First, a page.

MEET THE ART DEALER
Karl Bajzik, co-owner of Yubu Napa, has been selling Aboriginal art for a decade. The gallery is hung with both traditional art (ancestral “documents” told in dots and iconography) and the expressive art increasingly practised by younger Aboriginal artists.
What’s your connection with Aboriginal art? I grew up in an Aboriginal community near Katherine and spent some time in Aboriginal education. My partner,
Ric Farmer, who used to work in one of the big studio sheds, saw artists working in terrible conditions and getting paid a fraction of their worth. We got together and thought, “We can do better than this.” You call Yubu Napa an “ethical gallery”. What does that mean? It’s about transparency and being fair to both the artist and art buyer. We pay our artists 30 per cent of an agreed sale price when they complete a canvas and then a further 20 per cent when it sells. So it’s an income. In the studio today, we have Andrea Adamson, who’s travelled from the Amata community [in South Australia] to visit her mother in Alice Springs Hospital. Our arrangement means she’s able to earn for the month that she’s in town. What advice do you have for people looking to buy Aboriginal art? Shop ethically. Research the gallery and the studio and make sure artists are safeguarded. Don’t buy on impulse; go home, think about it and study the artist online. And be aware of quality, because studios provide artists with different materials. Are the paints watered down? If you’re paying a lot, are the canvases good Belgian linen? You represent about 100 local artists. Where are they based? Many come from desert communities. But when we say “local artists”, we’re talking a 1500-kilometre-wide circle around Alice. That’s Alice Springs for you – 1500 kilometres is considered local!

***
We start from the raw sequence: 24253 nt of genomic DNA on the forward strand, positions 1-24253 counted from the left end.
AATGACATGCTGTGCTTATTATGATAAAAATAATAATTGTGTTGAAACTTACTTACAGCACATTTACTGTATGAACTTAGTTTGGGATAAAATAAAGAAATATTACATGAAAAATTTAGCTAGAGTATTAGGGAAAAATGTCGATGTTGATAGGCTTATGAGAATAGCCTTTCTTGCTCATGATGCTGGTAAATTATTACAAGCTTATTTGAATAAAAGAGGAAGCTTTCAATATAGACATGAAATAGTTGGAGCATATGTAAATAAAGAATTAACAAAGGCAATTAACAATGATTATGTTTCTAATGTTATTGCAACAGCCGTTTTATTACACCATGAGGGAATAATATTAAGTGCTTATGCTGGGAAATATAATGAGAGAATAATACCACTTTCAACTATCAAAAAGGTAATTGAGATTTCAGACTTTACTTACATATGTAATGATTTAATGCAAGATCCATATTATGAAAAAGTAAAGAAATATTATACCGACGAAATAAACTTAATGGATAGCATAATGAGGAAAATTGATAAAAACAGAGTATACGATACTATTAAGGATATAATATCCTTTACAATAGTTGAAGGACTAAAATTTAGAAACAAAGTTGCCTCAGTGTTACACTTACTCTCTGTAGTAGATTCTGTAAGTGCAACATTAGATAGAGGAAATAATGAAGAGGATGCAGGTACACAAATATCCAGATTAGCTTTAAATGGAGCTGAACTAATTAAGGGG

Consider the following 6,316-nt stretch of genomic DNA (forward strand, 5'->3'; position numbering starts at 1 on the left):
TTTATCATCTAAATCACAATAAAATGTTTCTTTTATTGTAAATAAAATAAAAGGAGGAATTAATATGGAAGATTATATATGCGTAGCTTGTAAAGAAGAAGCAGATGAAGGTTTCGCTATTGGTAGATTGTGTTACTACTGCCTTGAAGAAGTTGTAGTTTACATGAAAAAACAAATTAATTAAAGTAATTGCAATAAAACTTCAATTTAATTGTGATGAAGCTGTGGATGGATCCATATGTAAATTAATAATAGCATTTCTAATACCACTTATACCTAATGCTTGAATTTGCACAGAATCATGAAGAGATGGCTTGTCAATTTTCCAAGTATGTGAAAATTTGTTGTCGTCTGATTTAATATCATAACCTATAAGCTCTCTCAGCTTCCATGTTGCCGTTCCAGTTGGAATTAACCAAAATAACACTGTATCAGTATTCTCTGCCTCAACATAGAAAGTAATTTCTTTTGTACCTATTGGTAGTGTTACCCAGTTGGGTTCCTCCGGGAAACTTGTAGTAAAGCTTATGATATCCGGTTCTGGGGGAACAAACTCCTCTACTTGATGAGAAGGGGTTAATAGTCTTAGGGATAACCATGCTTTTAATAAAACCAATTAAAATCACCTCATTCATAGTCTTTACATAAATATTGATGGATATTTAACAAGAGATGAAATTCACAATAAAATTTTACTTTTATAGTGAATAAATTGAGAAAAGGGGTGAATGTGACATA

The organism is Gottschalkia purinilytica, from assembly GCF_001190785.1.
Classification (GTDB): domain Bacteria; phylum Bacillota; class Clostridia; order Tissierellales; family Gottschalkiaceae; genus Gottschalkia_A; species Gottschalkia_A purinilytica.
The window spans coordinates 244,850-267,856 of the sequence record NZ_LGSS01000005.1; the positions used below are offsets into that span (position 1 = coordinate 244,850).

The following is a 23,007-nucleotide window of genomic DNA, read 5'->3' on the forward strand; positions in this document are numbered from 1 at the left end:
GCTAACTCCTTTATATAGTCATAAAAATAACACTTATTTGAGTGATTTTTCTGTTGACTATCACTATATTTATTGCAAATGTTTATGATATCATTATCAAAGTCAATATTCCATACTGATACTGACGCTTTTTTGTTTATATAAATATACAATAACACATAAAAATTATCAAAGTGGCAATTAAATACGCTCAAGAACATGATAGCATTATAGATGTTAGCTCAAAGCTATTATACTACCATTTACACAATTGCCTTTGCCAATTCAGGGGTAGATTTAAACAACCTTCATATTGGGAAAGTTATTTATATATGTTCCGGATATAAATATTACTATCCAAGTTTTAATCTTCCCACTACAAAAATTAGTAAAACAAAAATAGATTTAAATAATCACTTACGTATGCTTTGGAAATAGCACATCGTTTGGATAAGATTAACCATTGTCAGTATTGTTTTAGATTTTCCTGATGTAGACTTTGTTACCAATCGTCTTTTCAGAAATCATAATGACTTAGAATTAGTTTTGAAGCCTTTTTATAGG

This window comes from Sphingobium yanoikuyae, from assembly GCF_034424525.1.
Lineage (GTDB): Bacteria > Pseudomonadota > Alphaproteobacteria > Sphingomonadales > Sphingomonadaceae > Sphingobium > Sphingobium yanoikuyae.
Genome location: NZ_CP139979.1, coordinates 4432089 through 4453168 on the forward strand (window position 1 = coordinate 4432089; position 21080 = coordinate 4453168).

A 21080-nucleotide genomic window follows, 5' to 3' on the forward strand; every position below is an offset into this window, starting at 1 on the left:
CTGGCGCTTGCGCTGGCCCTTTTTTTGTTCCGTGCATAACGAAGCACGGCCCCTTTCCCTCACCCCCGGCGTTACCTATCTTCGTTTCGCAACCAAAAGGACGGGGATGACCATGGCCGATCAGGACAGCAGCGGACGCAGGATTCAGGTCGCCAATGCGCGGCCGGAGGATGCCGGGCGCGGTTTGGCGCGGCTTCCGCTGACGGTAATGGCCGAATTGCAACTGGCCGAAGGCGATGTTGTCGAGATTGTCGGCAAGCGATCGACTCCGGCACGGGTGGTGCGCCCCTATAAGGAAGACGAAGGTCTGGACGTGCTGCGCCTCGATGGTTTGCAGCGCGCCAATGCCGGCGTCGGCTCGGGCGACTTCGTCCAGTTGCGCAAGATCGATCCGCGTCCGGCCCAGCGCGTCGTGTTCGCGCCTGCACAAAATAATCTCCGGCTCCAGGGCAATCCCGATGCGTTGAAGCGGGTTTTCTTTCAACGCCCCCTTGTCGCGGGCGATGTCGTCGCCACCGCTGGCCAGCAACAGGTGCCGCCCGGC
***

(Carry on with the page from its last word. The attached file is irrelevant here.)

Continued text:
Karl Bajzik, co-owner of the Yubu Napa gallery (top left); artworks in progress by Lola Nampitjinpa Brown (above left) and Andrea Adamson